USS Farragut (DD-1934)


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The last of the four pipers were completed in 1924 and it was another ten years before the Farragut class started completing. The original order for the Farragut class was placed in 1916 but due to the circumstances of the war and its aftermath, the lack of finances and all of the four pipers that were laid up waiting to enter service there was no need for a new class of destroyers. What the delay did do was to allow BuShips to do a lot of advanced design work for what was needed in the next generation of destroyers.

The new class was to be built to the 1500 ton limit set by treaty. The design was finally signed off in 1931 for production and the first units were laid down in 1931 and completed in 1934. The design was not radical.. The French and British 1500 tonners had been in service for 4-5 years and would have been studied by the US Navy to get the best bits of their designs for the Farragut class.

The main advantages of the new design over the four pipers was thought to be:

So what went wrong? No losses to enemy action, but one goes aground and becomes a total loss. The other two casualties are lost in hurricane conditions when they capsized and sank. Like most destroyers of their period they were designed to the absolute limit and had stability problems from the start. Once additional equipment started being added stability became worse. To add light AA guns the ships had to give up their center 5" to maintain some stability. Eyewitness accounts of the capsizings said that the ships had been different when they came out of their last refits. Stability and how the ship rolled had become much worse.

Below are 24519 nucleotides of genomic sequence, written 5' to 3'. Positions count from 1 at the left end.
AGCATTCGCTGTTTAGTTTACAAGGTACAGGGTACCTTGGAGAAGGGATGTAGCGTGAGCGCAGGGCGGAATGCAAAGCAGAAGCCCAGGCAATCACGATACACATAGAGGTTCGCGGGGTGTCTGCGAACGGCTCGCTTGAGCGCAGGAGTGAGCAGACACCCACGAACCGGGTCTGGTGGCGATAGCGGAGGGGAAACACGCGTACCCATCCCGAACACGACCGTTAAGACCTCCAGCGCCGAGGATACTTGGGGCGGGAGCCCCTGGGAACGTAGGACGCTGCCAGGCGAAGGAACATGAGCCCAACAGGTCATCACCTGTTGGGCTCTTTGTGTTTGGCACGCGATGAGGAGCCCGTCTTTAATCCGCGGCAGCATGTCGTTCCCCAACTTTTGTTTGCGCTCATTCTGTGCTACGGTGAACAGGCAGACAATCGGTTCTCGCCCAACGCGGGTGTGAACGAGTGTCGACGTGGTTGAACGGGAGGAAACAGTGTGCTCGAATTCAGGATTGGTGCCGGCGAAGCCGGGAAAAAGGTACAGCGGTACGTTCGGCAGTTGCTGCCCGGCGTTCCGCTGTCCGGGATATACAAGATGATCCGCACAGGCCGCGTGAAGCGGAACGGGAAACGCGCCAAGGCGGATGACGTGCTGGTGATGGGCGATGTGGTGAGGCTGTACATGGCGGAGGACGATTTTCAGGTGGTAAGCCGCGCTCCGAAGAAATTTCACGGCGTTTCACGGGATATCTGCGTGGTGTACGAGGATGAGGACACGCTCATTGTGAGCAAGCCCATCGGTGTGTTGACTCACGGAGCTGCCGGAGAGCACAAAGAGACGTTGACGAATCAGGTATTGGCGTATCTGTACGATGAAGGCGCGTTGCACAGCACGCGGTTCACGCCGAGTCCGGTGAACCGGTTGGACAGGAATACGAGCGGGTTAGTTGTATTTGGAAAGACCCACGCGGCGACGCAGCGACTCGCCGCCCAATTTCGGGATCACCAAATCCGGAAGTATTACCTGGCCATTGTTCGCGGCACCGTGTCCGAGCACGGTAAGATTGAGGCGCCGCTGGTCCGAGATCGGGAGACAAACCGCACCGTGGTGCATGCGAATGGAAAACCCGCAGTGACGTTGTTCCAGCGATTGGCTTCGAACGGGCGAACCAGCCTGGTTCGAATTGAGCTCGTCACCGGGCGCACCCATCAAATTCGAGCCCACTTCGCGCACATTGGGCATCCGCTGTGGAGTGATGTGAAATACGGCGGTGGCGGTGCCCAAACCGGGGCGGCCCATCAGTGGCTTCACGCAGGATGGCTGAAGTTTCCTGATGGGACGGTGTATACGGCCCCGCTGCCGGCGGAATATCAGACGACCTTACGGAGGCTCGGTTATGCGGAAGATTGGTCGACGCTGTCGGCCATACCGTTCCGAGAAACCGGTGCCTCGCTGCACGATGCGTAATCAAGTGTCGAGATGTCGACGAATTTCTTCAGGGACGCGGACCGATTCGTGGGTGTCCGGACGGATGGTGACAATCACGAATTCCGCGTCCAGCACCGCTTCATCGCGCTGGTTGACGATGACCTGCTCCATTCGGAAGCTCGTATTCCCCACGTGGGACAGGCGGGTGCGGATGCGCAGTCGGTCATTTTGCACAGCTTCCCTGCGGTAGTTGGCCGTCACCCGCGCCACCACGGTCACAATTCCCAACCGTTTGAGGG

Above: four months after Pearl Harbour the class had already lost the center 5", being replaced with light AA.

These last two drawings show the class as they were at their last refits. All the extra topweight from Radar and AA guns has not been alleviated by removing something, anything. My first thing would be to remove at least one set of torpedo tubes. By 1944, ship to ship actions were rare and destroyers had little need of torpedoes.

The five remaining ships did not last long past the end of the war and were deleted and scrapped 1945-47.

  • 1,365 tons standard
  • 2,064 tons full load[1]
Length 341 ft 3 in (104.01 m)
Beam 34 ft 3 in (10.44 m)
Draft 16 ft 2 in (4.93 m)
Installed power
  • 4 Yarrow boilers
  • 2 Parsons geared steam turbines
  • 42,800 shp
Propulsion 2 shafts
Speed 37 knots
Range 5,980 nautical miles at 12 knots
  • 10 officers, 150 enlisted (peacetime)
  • 250 (wartime)
Sensors and
processing systems
  • Mk33 GFCS
  • 1  SC radar (1943)
  • As built:
    • 5  5 in (127.0 mm)/38 caliber guns
    • 4  .50 caliber (12.7 mm) machine guns
    • 8 21 in (533.4 mm) torpedo tubes (2 4)
  • circa 1943:
    • 4  5 in (127.0 mm)/38 caliber guns
    • 4  40 mm (1.6 in) Bofors guns (2 2)
    • 5  20 mm (0.8 in) Oerlikon cannons
    • 8 21 in (533.4 mm) torpedo tubes (2 4)
    • 4  K-gun depth charge throwers
    • 2  Depth charge stern racks